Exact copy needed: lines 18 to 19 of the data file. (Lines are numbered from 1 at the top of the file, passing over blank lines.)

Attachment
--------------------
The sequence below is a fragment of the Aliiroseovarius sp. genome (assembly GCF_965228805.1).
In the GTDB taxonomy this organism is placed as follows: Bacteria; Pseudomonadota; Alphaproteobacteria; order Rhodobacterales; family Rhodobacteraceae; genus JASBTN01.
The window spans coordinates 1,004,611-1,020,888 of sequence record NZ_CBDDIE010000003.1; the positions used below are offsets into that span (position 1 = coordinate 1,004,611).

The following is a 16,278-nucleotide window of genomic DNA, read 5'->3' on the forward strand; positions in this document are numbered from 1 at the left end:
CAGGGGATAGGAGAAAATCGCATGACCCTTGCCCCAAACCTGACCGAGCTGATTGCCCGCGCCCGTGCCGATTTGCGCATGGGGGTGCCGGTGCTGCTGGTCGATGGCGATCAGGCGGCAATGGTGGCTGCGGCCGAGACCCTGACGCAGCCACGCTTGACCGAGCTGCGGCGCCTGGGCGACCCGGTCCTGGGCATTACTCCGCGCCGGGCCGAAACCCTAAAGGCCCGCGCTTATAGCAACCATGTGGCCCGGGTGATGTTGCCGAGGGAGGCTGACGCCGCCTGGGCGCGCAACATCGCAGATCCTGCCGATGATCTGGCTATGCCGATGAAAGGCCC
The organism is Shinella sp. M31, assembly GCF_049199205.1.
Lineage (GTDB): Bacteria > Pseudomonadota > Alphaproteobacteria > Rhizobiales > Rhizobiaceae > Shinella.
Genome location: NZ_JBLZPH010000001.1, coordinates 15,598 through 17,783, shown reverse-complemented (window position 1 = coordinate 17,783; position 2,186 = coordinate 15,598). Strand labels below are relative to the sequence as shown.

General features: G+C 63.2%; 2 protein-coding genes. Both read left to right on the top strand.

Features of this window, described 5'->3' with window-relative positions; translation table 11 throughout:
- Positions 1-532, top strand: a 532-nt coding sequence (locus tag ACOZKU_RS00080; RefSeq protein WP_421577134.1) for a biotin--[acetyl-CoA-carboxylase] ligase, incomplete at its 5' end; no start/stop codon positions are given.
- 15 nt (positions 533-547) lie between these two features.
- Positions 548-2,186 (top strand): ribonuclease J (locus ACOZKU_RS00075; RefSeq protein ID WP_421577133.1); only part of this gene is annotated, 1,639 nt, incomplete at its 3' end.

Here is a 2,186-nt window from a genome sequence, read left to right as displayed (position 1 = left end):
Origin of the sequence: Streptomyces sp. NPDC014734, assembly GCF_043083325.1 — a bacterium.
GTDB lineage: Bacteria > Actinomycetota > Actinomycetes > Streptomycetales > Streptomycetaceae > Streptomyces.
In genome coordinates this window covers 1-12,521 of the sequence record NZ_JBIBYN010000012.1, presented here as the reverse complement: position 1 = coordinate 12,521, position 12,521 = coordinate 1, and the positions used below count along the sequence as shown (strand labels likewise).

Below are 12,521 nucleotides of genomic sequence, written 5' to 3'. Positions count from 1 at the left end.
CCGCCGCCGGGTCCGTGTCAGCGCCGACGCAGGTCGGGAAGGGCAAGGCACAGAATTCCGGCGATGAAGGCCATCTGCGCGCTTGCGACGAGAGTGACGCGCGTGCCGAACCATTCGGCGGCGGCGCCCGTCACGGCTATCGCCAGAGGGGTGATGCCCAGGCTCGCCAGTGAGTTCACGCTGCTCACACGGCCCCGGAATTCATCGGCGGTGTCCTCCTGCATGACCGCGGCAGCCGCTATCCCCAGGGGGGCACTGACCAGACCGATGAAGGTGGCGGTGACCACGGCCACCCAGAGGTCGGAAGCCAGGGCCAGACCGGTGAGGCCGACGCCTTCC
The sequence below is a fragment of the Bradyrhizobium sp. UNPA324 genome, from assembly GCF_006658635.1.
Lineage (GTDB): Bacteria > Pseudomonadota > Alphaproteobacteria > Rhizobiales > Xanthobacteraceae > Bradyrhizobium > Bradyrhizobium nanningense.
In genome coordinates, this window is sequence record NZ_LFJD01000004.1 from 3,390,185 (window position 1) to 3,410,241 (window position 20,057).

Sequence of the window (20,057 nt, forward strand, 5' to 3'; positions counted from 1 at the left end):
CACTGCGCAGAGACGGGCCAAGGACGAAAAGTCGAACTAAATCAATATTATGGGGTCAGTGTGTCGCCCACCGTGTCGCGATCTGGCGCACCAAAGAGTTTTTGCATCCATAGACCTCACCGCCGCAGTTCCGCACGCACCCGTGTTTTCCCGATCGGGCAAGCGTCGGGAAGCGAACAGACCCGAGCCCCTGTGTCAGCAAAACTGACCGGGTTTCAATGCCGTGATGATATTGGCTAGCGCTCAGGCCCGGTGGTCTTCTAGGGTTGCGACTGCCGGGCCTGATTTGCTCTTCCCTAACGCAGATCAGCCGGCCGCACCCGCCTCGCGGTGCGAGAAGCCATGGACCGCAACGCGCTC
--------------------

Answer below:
Below are 12,521 nucleotides of genomic sequence, written 5' to 3'. Positions count from 1 at the left end.
CCGCCGCCGGGTCCGTGTCAGCGCCGACGCAGGTCGGGAAGGGCAAGGCACAGAATTCCGGCGATGAAGGCCATCTGCGCGCTTGCGACGAGAGTGACGCGCGTGCCGAACCATTCGGCGGCGGCGCCCGTCACGGCTATCGCCAGAGGGGTGATGCCCAGGCTCGCCAGTGAGTTCACGCTGCTCACACGGCCCCGGAATTCATCGGCGGTGTCCTCCTGCATGACCGCGGCAGCCGCTATCCCCAGGGGGGCACTGACCAGACCGATGAAGGTGGCGGTGACCACGGCCACCCAGAGGTCGGAAGCCAGGGCCAGACCGGTGAGGCCGACGCCTTCC